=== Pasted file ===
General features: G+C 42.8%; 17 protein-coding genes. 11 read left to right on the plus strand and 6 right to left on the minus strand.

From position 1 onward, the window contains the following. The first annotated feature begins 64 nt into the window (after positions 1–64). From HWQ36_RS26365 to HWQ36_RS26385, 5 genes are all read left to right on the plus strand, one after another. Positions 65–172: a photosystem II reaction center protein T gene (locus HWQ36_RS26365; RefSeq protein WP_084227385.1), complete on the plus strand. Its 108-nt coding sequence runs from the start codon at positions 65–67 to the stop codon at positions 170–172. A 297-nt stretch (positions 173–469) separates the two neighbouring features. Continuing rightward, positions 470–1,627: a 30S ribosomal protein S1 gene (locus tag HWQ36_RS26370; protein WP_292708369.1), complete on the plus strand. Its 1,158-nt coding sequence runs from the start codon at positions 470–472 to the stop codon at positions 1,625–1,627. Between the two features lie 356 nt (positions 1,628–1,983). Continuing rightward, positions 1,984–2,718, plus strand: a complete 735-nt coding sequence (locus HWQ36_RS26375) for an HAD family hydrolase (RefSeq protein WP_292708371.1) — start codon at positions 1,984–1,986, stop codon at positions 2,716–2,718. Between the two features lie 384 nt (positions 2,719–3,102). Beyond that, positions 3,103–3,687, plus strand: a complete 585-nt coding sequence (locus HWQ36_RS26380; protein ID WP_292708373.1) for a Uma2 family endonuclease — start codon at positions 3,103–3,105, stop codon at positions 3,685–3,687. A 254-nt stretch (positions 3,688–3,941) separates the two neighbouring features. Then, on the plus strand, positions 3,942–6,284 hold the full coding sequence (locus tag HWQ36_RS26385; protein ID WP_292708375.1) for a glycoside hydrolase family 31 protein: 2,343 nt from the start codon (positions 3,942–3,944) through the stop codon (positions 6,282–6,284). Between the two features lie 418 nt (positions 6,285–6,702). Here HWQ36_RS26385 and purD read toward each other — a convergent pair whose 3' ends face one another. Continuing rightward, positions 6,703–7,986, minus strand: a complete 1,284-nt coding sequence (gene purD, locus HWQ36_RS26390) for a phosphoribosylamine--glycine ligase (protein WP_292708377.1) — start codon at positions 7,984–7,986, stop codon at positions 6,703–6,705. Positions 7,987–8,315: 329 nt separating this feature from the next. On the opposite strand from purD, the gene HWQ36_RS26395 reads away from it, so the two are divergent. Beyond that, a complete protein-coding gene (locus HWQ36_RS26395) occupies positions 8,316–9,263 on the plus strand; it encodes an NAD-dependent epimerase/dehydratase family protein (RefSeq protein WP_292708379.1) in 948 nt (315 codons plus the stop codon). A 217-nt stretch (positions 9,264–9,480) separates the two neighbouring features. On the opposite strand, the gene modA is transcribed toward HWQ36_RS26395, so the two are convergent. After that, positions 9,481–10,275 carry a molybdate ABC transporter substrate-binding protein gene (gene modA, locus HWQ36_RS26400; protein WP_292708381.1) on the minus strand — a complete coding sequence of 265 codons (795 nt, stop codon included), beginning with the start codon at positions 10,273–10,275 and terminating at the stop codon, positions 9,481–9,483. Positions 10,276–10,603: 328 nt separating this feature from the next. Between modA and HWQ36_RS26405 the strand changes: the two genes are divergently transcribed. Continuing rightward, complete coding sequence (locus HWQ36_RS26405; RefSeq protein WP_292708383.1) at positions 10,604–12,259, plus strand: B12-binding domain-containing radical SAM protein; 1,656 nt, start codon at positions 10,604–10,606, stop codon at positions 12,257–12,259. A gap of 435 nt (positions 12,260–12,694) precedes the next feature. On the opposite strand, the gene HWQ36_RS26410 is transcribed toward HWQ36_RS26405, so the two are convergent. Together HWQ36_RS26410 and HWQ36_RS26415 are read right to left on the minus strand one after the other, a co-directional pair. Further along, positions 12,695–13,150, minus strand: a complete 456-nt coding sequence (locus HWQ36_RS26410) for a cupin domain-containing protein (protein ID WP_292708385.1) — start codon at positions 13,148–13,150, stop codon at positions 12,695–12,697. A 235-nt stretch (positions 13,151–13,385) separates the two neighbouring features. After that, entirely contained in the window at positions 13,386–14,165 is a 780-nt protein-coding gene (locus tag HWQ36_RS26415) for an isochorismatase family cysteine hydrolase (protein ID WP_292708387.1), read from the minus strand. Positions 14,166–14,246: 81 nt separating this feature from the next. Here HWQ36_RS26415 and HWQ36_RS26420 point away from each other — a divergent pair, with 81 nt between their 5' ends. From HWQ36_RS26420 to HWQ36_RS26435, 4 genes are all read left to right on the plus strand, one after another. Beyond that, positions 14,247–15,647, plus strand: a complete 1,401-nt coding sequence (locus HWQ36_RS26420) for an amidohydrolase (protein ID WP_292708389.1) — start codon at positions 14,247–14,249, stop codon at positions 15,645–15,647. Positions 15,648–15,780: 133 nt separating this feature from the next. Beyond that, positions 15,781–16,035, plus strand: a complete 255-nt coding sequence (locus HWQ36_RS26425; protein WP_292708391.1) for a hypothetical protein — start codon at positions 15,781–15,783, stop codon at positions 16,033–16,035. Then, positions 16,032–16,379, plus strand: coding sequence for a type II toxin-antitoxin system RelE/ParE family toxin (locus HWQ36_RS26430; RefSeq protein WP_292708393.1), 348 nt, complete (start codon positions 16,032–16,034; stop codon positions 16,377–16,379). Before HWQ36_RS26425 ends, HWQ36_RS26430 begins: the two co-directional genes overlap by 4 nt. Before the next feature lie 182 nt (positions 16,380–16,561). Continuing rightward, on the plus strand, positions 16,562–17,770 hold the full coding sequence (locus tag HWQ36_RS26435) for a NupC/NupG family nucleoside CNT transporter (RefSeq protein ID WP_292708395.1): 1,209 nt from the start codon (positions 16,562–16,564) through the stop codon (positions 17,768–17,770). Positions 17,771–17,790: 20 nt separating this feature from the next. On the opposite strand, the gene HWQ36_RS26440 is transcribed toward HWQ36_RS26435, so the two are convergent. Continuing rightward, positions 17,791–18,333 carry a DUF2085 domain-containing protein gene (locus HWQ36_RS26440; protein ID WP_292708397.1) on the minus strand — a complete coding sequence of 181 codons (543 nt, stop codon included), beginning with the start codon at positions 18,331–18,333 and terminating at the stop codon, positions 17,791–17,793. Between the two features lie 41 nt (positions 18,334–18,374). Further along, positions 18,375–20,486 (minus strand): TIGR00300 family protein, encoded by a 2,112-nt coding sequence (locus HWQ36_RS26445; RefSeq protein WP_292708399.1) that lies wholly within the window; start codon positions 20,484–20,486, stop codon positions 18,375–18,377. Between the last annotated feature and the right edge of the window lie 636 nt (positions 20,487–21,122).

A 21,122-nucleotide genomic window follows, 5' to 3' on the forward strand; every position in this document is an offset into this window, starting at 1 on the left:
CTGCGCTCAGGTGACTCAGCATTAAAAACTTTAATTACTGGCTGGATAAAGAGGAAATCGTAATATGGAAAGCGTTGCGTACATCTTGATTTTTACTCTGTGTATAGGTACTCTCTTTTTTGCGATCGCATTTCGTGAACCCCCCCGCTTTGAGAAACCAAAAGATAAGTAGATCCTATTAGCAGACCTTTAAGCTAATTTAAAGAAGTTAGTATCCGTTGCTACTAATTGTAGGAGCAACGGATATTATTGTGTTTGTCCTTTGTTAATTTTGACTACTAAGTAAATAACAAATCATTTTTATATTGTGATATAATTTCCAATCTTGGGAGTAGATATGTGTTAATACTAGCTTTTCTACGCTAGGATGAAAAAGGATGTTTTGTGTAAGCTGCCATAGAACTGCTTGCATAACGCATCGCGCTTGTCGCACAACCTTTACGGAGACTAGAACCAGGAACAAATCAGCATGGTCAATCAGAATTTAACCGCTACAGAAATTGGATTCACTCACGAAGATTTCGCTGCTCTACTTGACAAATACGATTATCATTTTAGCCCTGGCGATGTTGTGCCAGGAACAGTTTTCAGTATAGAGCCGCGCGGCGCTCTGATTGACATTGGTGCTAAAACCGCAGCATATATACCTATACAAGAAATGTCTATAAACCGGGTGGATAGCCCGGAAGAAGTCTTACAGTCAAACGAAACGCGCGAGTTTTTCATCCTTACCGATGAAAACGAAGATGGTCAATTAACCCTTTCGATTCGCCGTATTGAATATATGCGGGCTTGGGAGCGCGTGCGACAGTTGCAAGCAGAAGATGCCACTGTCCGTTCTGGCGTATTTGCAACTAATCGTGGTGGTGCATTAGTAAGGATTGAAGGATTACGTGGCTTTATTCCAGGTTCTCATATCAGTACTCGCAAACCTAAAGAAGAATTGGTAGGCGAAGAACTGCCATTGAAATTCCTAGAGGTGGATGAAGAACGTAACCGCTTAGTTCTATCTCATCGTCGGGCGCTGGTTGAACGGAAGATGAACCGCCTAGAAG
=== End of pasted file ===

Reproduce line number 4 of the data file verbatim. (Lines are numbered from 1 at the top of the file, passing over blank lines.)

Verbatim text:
CTGCGCTCAGGTGACTCAGCATTAAAAACTTTAATTACTGGCTGGATAAAGAGGAAATCGTAATATGGAAAGCGTTGCGTACATCTTGATTTTTACTCTGTGTATAGGTACTCTCTTTTTTGCGATCGCATTTCGTGAACCCCCCCGCTTTGAGAAACCAAAAGATAAGTAGATCCTATTAGCAGACCTTTAAGCTAATTTAAAGAAGTTAGTATCCGTTGCTACTAATTGTAGGAGCAACGGATATTATTGTGTTTGTCCTTTGTTAATTTTGACTACTAAGTAAATAACAAATCATTTTTATATTGTGATATAATTTCCAATCTTGGGAGTAGATATGTGTTAATACTAGCTTTTCTACGCTAGGATGAAAAAGGATGTTTTGTGTAAGCTGCCATAGAACTGCTTGCATAACGCATCGCGCTTGTCGCACAACCTTTACGGAGACTAGAACCAGGAACAAATCAGCATGGTCAATCAGAATTTAACCGCTACAGAAATTGGATTCACTCACGAAGATTTCGCTGCTCTACTTGACAAATACGATTATCATTTTAGCCCTGGCGATGTTGTGCCAGGAACAGTTTTCAGTATAGAGCCGCGCGGCGCTCTGATTGACATTGGTGCTAAAACCGCAGCATATATACCTATACAAGAAATGTCTATAAACCGGGTGGATAGCCCGGAAGAAGTCTTACAGTCAAACGAAACGCGCGAGTTTTTCATCCTTACCGATGAAAACGAAGATGGTCAATTAACCCTTTCGATTCGCCGTATTGAATATATGCGGGCTTGGGAGCGCGTGCGACAGTTGCAAGCAGAAGATGCCACTGTCCGTTCTGGCGTATTTGCAACTAATCGTGGTGGTGCATTAGTAAGGATTGAAGGATTACGTGGCTTTATTCCAGGTTCTCATATCAGTACTCGCAAACCTAAAGAAGAATTGGTAGGCGAAGAACTGCCATTGAAATTCCTAGAGGTGGATGAAGAACGTAACCGCTTAGTTCTATCTCATCGTCGGGCGCTGGTTGAACGGAAGATGAACCGCCTAGAAG